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ARS Home » Plains Area » College Station, Texas » Southern Plains Agricultural Research Center » Crop Germplasm Research » Research » Publications at this Location » Publication #390895

Research Project: Pecan Breeding, Genomics, and Genetic Resource Management

Location: Crop Germplasm Research

Title: Influence of geographical orchard location on the microbiome from the progeny of a pecan controlled cross

item CERVANTS, KIMBERLY - New Mexico State University
item Grauke, Larry
item Wang, Xinwang
item CONNER, PATRICK - Georgia State University
item Bock, Clive
item Pisani, Cristina
item RANDALL, JENNIFER - New Mexico State University

Submitted to: Plants
Publication Type: Peer Reviewed Journal
Publication Acceptance Date: 1/10/2023
Publication Date: 1/12/2023
Citation: Cervants, K., Grauke, L.J., Wang, X., Conner, P., Bock, C.H., Pisani, C., Randall, J. 2023. Influence of geographical orchard location on the microbiome from the progeny of a pecan controlled cross. Plants. eArticle12020360

Interpretive Summary: The communities of microorganisms in the soil around pecan tree present complexity, not only because of its longevity but also its oversized tree form, and diverse geographical origins as well. In the long history of pecan plantation, pecan growers and researchers have not pay attention to the root growth environment, especially the microbiome composition and function. Past observation in pecan orchards showed the pecan production has been impacted by soil environment but no further scientific research. Modern technology provide opportunity to explore the mystery of the microorganism around the root system which influences the pecan growth and production. This study used recent innovations in technology to assess the microbiome interactions in seedling trees in greenhouse. The preliminary data provide foundation for further understanding of how the microbial populations are influenced by geographical origins, and diverse genotypes as well.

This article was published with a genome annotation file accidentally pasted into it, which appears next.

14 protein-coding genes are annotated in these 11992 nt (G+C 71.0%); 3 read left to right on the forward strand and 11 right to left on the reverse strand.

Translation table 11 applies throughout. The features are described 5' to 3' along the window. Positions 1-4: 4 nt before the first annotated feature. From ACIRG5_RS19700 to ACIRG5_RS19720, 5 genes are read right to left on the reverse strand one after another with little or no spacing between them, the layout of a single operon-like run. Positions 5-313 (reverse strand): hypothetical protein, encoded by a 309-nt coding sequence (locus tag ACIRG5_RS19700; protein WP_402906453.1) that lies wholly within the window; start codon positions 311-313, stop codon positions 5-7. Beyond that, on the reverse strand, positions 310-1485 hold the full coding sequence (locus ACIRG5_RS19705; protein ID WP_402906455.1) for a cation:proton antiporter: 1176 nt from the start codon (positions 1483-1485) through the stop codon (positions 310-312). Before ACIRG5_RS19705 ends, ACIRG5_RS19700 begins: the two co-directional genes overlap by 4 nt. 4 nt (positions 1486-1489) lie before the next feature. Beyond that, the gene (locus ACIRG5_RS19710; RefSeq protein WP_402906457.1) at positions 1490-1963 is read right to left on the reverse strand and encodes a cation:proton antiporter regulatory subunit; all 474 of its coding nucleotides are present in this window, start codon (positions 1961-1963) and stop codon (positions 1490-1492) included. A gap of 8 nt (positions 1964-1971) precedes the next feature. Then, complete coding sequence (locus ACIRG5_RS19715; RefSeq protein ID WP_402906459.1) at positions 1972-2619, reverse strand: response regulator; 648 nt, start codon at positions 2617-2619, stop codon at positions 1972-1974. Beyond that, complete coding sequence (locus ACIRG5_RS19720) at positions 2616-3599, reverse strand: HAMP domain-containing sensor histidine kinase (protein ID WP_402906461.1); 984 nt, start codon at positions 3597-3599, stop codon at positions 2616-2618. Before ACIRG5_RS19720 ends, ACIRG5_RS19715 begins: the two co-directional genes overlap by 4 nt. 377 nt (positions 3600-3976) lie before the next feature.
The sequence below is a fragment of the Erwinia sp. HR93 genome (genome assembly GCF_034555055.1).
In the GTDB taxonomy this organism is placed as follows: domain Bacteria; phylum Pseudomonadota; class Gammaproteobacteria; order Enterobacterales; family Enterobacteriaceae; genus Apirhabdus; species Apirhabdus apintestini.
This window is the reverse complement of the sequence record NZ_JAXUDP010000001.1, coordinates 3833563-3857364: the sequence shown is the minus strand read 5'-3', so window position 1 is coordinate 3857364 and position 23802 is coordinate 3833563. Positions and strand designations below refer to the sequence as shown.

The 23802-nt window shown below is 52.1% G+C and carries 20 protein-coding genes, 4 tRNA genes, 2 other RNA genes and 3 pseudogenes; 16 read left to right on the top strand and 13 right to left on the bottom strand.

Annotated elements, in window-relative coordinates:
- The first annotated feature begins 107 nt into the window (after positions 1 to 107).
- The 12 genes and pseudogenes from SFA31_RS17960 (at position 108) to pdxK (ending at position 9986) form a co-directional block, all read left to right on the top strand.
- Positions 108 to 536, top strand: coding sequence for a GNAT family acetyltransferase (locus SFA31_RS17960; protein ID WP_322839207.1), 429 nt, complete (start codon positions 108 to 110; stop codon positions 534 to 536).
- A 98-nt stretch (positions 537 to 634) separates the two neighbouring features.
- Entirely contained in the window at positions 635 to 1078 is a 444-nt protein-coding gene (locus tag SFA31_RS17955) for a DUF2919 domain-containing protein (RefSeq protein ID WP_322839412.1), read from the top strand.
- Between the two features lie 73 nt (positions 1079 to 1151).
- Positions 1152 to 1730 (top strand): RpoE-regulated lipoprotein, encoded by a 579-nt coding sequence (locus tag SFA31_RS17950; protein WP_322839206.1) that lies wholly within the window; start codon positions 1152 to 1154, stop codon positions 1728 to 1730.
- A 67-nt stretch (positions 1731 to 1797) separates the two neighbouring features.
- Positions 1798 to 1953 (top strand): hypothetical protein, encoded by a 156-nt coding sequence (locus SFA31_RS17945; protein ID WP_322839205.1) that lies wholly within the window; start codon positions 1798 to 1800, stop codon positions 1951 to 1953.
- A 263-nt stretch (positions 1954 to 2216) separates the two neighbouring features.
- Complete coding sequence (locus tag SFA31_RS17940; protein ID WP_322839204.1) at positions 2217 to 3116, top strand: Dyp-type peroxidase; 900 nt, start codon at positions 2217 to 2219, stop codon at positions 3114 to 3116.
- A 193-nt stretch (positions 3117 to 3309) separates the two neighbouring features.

Technical Abstract: Production of pecan (Carya illinoinensis) has expanded well beyond the native distribution as the genetic diversity of the species, in part, has allowed the trees to grow under broad geographic and climatic ranges. Research in other plant species has demonstrated that the phytobiome of plants enhances their ability to survive and thrive in specific environments and conversely, the phytobiome of plants is influenced by the prevailing environment and the plant genetics, among other factors. We sought to analyze the microbiota of pecan seedlings from the controlled cross 'Lakota' × 'Oaxaca' (87MX3-2.1), that were made in Georgia and Texas, respectively, in order to identify the influence that maternal geographical origin has on the microbiome of the resulting progeny. Seeds from the controlled cross were collected from the maternal trees located in each state and planted under the same conditions in a controlled environment greenhouse. DNA extracted from the leaf tissue of each plant was subject to next generation sequencing. Analysis of bacterial and fungal operational taxonomic units (OTU) indicated a significant difference in seedling leaf fungal composition between the seeds obtained from the two different states; however, seed origin did not induce significant differences in leaf bacterial composition. The results suggest that there is some environmental and host genetic component impacting the pecan microbiome, which may have ramifications for tree health grown in different environments.